BRUCE: Yes, but it does raise a lot of questions going forward. Right? If his argument is that in some ways, he's that moderate who can appeal to those Trump voters, get them back over voting with Democrats, it raises questions if he's seen as being a shape shifter, right? If he’s seen as going to the left to try and appeal to those voters. That may help him in a primary but what does that mean in a general. And to Eliana’s point, it also questions about his campaign's handling of this. They still are struggling to answer what happened between Wednesday when he said he still supported this and Thursday, just 24 hours later, when he changed his position.

That raises questions about whether or not he can take on Trump and his argument that he simply is the best one to do so.

(CROSSTALK)

CHRISTIE: I think it’s a lot less substantive, George, than -- than it is a concern about Joe Biden personally. Right? The concern about Joe Biden is he never stays on the rails, that every time he's run for president he's gone off the rails on one issue or another and -- and this is a judgment issue on Joe Biden’s part. And let me say one other thing about Mayor Pete. I'm willing to predict today Mayor Pete is the new Beto. OK? Mayor Pete is going to have this surge, he’s had this surge now. But there’s no there there. And I think what you’re with him is the same thing you saw with -- are seeing with Beto O’Rourke, which is, you know, there’s a certain stylistic appeal to him but he is still the 37-year-old mayor of South Bend, Indiana.

And when those lights get on, I suspect that it’s not going to be kind to him and I think he’s going to wind up in Beto territory much sooner than he’s going to wind up in Biden territory.

GASPARD: I don’t know. It may be way too early to make those kinds of forecasts, Governor, but you had another important point there, that this was a judgment issue for Joe Biden. I think the judgment is, yes, 55 percent of the likely Democratic electorate will be women. And that’s the judgment that he -- that he had to make --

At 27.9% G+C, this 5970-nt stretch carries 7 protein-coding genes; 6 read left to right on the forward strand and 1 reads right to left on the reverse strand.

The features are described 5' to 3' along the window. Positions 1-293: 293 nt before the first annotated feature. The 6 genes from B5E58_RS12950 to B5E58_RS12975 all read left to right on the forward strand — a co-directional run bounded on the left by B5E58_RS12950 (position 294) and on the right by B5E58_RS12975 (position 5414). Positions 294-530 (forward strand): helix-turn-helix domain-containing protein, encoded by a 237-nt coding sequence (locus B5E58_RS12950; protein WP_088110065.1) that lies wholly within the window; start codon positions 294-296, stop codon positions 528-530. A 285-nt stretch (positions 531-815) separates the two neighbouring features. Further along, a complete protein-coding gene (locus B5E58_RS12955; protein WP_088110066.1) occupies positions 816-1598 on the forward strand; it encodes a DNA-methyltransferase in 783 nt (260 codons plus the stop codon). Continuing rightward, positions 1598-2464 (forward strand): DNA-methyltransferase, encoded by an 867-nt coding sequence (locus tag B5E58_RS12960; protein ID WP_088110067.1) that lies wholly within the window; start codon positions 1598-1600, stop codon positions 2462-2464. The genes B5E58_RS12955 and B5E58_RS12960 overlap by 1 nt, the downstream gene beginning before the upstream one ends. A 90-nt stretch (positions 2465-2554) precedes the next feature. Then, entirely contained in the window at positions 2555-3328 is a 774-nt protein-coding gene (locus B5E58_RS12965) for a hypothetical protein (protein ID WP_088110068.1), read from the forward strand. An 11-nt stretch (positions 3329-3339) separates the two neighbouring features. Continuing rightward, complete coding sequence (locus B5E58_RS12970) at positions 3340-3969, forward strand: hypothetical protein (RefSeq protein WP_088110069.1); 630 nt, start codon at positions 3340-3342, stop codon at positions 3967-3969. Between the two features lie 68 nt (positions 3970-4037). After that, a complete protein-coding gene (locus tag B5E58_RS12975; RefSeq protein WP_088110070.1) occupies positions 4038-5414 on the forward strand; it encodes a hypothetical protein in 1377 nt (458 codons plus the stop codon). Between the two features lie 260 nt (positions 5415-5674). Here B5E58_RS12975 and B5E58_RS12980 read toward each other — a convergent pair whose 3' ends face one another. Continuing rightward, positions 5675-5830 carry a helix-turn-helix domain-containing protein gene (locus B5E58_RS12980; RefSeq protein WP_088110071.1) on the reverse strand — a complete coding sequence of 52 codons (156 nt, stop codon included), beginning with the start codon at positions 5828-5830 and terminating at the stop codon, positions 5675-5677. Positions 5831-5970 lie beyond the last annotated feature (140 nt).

CHRISTIE: Well what -- well what I’m saying is --

GASPARD: -- on his flip on the Hyde Amendment.

CHRISTIE: I’m -- that’s why I said not substantive, Patrick. What I’m saying is that this is -- this is about Joe Biden's style, the way he makes decisions and how he presents himself to the public. And his appeal is, he's the stable, steady, moderate guy who's going to be able to contrasted to a president who at times seems erratic and hyperbolic, right? If he loses that, it's over for him. Done. Because he doesn't appeal to where the energy is substantively in the Democratic party right now, so if he can't make that electability issue that two-thirds want, if he can’t make that argument, he’s -- he's done.

JOHNSON: Well I think that's exactly right. As an isolated incident, this might not matter, but I think it recalled the way Biden handled before he announced the allegations from these women, that he made them uncomfortable, where he went into hiding for five days and we weren’t sure what he was going to say. And he was a little wobbly when he came out then. So if this is a pattern, the way he handles controversial issues, that's going to be tough. It's not a good sign. If this is a one-off, it won't matter at all.

STEPHANOPOULOS: I think -- and that’s one of the questions, is how closely are people paying attention to all this happening right now, can he right the ship in time for the debates when people really start to focus in.

BRUCE: Yes, and the debates. I mean, he goes into that with a giant target on his back, right? Everyone’s coming after him and he’s going to try and frame it as a debate between him and Donald Trump. Biden is prone to gaffs. Biden has also come under a lot of criticism, you know, can he withstand the pressure and the rigorous schedule of campaigning. How is he going to handle a stage where he is taking all of that oncoming fire?

STEPHANOPOULOS: And Patrick, I wonder, you know, there's a lit bit of a hint of criticism from Beto of Joe Biden. So far, except for on that Hyde Amendment, the other candidates have not been willing to take him on frontally.

GASPARD: Not frontally, but increasingly you're hearing them make contrasts that are -- that are generational. Even -- even Bernie Sanders, who's not exactly a spring chicken --

STEPHANOPOULOS: Generational.

(LAUGHTER)

GASPARD: -- just recently said, you know, we can't -- we can’t go back to the politics of the past in a clear direct reference to Joe Biden. So I that that's only going to increase and the debates will be like duck hunting season with -- with Joe Biden being the duck there. But you know, I -- I’ve worked closely with Joe Biden, have known him for a long time and one should not underestimate his toughness, his ability to adapt, and I will recall in 2016 when he saved Barack Obama, who had performed really poorly in the first debate and Joe Biden came out and just acquitted himself so well that it changed the narrative. I wouldn’t underestimate Joe Biden.